Tax Fairness Declining in Minnesota: Explaining the 2007 Tax Incidence Study

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April 2007

Overview of Minnesota's State and Local Tax System

The Minnesota Department of Revenue’s Tax Incidence Study provides information about Minnesota’s state and local taxes in 2004, the most recent year for which comprehensive data is available, as well as projections for 2009.

  • From 1996 to 2000, the average amount of state and local taxes paid by Minnesotans, measured as a share of income, dropped by 13 percent.[1] But since 2002, taxes as a share of income have been rising and are projected to rise further in 2009.
  • Minnesotans paid an average of 11.6 percent of their incomes in combined state and local taxes in 2004.
  • Minnesota’s state and local tax system is regressive — that means that Minnesota’s low- and middle-income taxpayers pay a larger share of their incomes in taxes than the highest-income Minnesotans do. Minnesota’s tax system is becoming more regressive — that is, less fair — over time.
  • A greater reliance on local taxes — especially the property tax — has contributed both to the rise in taxes since 2002 and the erosion of tax fairness. Rising income inequality has also contributed to greater regressivity in Minnesota’s tax system.
  • How Minnesotans pay their taxes varies with income. Lower-income Minnesotans pay a larger share of their incomes in sales and property taxes, while higher-income people pay more of their incomes in income taxes.

Trends in Taxation

Over time, Minnesota is seeing changes in both the level of taxation and the degree of tax fairness. Taxes are becoming less fair. In addition, for most Minnesotans, taxes are increasing and are expected to increase further by 2009, after dropping significantly between 1996 and 2000. Both of these trends are described in more detail below.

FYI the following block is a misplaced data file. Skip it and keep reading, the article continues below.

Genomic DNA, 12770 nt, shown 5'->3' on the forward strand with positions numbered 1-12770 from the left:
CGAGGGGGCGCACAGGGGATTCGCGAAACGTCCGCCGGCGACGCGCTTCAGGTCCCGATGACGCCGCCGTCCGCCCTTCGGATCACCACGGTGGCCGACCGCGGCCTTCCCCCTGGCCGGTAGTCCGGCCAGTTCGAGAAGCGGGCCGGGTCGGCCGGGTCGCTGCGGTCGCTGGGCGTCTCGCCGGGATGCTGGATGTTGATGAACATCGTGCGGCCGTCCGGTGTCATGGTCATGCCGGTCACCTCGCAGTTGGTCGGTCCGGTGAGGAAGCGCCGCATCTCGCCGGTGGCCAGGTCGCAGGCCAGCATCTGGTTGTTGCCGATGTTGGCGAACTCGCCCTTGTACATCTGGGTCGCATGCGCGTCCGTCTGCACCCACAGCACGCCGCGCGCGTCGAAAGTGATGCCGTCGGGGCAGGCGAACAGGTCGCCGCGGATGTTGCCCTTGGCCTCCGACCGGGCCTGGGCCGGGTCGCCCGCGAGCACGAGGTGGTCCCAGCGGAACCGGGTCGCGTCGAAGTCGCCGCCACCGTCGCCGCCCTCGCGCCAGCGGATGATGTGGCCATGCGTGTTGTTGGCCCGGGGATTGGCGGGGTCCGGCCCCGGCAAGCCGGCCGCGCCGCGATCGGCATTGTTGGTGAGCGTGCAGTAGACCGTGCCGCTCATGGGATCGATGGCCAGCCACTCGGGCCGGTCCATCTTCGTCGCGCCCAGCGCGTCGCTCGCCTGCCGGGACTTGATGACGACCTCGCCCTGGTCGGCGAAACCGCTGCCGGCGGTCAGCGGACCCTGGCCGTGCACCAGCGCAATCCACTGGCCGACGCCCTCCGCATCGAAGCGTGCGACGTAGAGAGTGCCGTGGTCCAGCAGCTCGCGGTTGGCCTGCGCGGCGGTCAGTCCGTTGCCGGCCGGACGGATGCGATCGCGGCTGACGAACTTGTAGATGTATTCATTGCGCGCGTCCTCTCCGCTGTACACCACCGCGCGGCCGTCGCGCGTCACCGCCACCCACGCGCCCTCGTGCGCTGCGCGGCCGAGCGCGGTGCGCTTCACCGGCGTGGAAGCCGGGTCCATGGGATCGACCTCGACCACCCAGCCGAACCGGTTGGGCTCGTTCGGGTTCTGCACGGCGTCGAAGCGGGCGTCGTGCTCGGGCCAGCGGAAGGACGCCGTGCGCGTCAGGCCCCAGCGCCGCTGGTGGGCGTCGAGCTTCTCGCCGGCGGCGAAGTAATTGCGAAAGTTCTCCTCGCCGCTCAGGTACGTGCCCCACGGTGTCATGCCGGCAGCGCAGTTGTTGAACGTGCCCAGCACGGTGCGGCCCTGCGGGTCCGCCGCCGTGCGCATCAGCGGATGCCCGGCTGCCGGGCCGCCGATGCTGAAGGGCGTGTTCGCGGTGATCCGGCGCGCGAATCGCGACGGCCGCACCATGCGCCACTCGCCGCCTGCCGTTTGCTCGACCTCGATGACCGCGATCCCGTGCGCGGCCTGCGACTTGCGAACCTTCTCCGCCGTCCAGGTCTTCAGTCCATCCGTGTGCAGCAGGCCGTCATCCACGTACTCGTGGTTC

Trend One: Tax Fairness is Declining

Minnesota’s tax system is becoming less fair over time. As shown in Graph 1, in 1996 Minnesota’s tax system looked more like the “flat line” pattern associated with a proportional tax system in which all income levels pay about the same share of their incomes in taxes.[2] But in recent years, tax fairness has declined and a more uneven pattern is emerging in which Minnesota’s tax system is roughly progressive from the lower to middle incomes, but regressive from the middle to upper incomes.[3]

Minnesota Taxes Over Time

The erosion of fairness is also demonstrated by the Suits Index, which measures the degree to which a tax is regressive or progressive. The Suits Index assigns a number between -1.0 and 1.0. A proportional tax has a Suits Index of zero. A progressive tax has a positive Suits Index and a regressive tax has a negative Suits Index. The Tax Incidence Study calculated a Suits Index of -0.018 for Minnesota’s total state and local tax system in 2002. The system got more regressive in 2004, with a Suits Index of -0.024, and is expected to reach -0.032 in 2009. And the situation could be even worse — using an alternative method, the Tax Incidence Study measures a Suits Index of -0.030 in 2004 and -0.035 in 2009.[4]

Another way to illustrate the increasing regressivity of the tax system is to look at the widening gap between what the wealthiest Minnesotans pay and what average Minnesotans pay in taxes. In 2004, the wealthiest one percent of Minnesotans (those with household incomes over $354,758) paid 9.6 percent of their incomes in total state and local taxes, compared to the average of 11.6 percent. In 2009, the share of income paid in taxes is expected to increase for most Minnesotans, while for the wealthiest one percent, it will fall to 9.3 percent.

Both income trends and policy choices have contributed to the erosion of tax fairness. The Department of Revenue notes that much of the increase in regressivity can be traced to increased inequity in the distribution of wealth in the 1990s, in which the benefits of economic growth went disproportionately to those with the highest incomes.[5] But policy choices are also part of the picture, including a shift away from state taxes, which are more based on the taxpayer’s ability to pay, to regressive local taxes, especially property taxes. In 2002, local taxes made up 24.6 percent of total taxes, and this share rose to 25.8 percent in 2004 and is project to rise further to 28.5 percent in 2009. At the same time that local taxes are becoming a larger share of total taxes, local taxes are also becoming more regressive.